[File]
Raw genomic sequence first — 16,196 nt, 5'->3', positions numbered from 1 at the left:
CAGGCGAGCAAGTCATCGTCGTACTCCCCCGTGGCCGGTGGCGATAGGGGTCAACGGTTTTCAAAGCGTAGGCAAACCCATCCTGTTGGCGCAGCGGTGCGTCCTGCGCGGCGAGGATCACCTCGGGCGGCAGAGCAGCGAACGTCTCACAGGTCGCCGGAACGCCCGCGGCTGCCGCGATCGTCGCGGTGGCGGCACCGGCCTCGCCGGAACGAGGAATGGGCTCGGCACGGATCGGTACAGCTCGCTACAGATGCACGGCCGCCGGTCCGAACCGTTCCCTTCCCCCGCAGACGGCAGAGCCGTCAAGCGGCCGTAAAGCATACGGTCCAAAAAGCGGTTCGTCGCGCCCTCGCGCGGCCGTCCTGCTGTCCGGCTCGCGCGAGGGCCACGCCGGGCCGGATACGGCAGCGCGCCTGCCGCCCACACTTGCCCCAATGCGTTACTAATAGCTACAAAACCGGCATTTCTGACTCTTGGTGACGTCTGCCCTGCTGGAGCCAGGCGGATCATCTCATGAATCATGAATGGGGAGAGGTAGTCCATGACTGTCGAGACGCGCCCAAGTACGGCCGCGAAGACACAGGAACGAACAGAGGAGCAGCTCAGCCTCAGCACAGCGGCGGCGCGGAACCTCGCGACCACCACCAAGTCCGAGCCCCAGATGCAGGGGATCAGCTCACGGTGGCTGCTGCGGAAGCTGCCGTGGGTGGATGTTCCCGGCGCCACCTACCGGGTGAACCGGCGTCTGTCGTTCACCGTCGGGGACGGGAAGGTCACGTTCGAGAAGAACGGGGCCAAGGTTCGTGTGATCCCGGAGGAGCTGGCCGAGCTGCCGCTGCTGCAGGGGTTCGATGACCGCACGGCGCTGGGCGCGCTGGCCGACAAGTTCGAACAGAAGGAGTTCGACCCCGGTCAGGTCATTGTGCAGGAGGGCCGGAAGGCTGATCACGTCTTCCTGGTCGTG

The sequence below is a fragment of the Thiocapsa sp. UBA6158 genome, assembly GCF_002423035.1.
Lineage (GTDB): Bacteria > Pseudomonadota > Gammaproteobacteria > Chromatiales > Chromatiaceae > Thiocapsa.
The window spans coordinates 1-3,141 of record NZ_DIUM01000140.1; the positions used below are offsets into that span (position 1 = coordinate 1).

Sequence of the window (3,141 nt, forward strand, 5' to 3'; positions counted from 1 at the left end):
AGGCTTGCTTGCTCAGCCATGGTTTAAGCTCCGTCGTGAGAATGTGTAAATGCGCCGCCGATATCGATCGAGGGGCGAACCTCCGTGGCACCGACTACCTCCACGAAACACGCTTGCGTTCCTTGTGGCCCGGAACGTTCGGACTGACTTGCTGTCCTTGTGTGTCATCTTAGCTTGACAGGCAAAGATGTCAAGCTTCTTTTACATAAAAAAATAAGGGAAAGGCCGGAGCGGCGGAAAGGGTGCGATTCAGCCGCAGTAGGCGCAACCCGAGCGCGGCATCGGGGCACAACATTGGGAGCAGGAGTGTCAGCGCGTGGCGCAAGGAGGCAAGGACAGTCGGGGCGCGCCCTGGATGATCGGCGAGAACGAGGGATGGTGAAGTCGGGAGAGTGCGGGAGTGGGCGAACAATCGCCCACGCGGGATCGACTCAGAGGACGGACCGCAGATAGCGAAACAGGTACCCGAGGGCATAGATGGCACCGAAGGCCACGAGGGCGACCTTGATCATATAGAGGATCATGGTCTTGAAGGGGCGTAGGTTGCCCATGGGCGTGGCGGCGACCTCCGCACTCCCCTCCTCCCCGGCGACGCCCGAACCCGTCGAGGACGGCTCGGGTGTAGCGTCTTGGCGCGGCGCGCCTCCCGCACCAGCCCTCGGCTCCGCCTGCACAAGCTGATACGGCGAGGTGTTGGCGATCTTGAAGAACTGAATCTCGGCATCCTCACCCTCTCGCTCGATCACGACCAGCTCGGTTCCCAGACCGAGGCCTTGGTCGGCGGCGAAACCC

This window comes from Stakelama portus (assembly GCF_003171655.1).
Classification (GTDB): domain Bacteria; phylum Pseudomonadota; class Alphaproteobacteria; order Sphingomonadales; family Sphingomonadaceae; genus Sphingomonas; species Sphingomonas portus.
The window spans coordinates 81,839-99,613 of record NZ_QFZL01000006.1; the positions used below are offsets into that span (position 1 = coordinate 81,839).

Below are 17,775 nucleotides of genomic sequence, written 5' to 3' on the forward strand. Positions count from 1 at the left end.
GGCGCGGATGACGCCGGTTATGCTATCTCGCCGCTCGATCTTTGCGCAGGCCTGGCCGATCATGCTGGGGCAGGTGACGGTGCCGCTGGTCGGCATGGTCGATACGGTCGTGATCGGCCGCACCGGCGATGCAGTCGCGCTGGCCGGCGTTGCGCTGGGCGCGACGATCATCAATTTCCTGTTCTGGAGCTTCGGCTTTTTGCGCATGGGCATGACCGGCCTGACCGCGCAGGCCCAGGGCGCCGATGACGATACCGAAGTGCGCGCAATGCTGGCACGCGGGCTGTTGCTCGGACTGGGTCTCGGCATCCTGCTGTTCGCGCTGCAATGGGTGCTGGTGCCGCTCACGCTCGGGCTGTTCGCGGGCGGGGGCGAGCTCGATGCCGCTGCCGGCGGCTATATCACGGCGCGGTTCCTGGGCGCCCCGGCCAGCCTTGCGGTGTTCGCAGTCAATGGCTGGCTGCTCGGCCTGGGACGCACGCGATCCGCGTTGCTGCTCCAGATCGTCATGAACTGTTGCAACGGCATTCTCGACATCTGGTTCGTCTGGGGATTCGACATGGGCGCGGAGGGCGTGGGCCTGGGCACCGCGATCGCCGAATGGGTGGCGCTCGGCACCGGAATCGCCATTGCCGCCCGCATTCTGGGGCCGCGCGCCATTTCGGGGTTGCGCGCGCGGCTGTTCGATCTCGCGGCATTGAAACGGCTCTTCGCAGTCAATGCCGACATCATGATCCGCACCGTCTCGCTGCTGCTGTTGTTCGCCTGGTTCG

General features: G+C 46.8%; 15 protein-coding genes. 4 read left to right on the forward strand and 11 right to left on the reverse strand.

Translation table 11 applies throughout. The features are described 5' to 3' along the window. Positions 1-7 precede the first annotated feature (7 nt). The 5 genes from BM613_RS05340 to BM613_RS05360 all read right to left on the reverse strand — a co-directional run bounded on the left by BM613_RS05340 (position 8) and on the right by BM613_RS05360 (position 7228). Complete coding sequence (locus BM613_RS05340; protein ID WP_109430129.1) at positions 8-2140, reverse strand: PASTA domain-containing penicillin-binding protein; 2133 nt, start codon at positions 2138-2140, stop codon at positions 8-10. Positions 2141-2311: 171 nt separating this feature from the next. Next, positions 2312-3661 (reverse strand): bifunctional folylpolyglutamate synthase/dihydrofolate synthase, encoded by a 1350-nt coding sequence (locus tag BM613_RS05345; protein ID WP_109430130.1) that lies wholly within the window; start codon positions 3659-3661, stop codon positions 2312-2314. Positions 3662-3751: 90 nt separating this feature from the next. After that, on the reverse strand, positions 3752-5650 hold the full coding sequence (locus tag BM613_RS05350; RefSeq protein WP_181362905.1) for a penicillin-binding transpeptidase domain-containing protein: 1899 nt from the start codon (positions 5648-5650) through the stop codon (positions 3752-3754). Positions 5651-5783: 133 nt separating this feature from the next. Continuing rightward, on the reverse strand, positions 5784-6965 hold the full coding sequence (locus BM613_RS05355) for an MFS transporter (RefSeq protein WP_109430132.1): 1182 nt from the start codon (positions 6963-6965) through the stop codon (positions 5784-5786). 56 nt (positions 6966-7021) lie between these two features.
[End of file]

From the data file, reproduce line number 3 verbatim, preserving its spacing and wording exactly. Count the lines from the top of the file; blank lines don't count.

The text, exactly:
The sequence below is a fragment of the Thiocapsa sp. UBA6158 genome, assembly GCF_002423035.1.